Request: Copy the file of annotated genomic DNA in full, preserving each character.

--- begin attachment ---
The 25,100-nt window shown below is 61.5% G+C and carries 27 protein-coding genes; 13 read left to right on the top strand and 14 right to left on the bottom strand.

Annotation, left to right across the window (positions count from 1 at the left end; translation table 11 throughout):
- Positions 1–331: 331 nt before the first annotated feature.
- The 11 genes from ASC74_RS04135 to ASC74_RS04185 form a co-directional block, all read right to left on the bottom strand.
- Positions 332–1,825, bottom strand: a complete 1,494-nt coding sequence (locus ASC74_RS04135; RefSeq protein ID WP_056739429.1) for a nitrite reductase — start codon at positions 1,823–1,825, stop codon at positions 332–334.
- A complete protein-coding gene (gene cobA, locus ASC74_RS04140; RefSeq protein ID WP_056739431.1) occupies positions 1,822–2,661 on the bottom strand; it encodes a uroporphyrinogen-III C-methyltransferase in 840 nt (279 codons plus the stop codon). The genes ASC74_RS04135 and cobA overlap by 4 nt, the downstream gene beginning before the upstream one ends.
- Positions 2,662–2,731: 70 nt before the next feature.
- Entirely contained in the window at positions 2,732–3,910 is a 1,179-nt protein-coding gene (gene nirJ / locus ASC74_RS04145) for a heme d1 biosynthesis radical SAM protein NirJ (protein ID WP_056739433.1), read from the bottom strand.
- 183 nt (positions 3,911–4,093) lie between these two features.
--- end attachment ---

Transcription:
The 25,100-nt window shown below is 61.5% G+C and carries 27 protein-coding genes; 13 read left to right on the top strand and 14 right to left on the bottom strand.

Annotation, left to right across the window (positions count from 1 at the left end; translation table 11 throughout):
- Positions 1–331: 331 nt before the first annotated feature.
- The 11 genes from ASC74_RS04135 to ASC74_RS04185 form a co-directional block, all read right to left on the bottom strand.
- Positions 332–1,825, bottom strand: a complete 1,494-nt coding sequence (locus ASC74_RS04135; RefSeq protein ID WP_056739429.1) for a nitrite reductase — start codon at positions 1,823–1,825, stop codon at positions 332–334.
- A complete protein-coding gene (gene cobA, locus ASC74_RS04140; RefSeq protein ID WP_056739431.1) occupies positions 1,822–2,661 on the bottom strand; it encodes a uroporphyrinogen-III C-methyltransferase in 840 nt (279 codons plus the stop codon). The genes ASC74_RS04135 and cobA overlap by 4 nt, the downstream gene beginning before the upstream one ends.
- Positions 2,662–2,731: 70 nt before the next feature.
- Entirely contained in the window at positions 2,732–3,910 is a 1,179-nt protein-coding gene (gene nirJ / locus ASC74_RS04145) for a heme d1 biosynthesis radical SAM protein NirJ (protein ID WP_056739433.1), read from the bottom strand.
- 183 nt (positions 3,911–4,093) lie between these two features.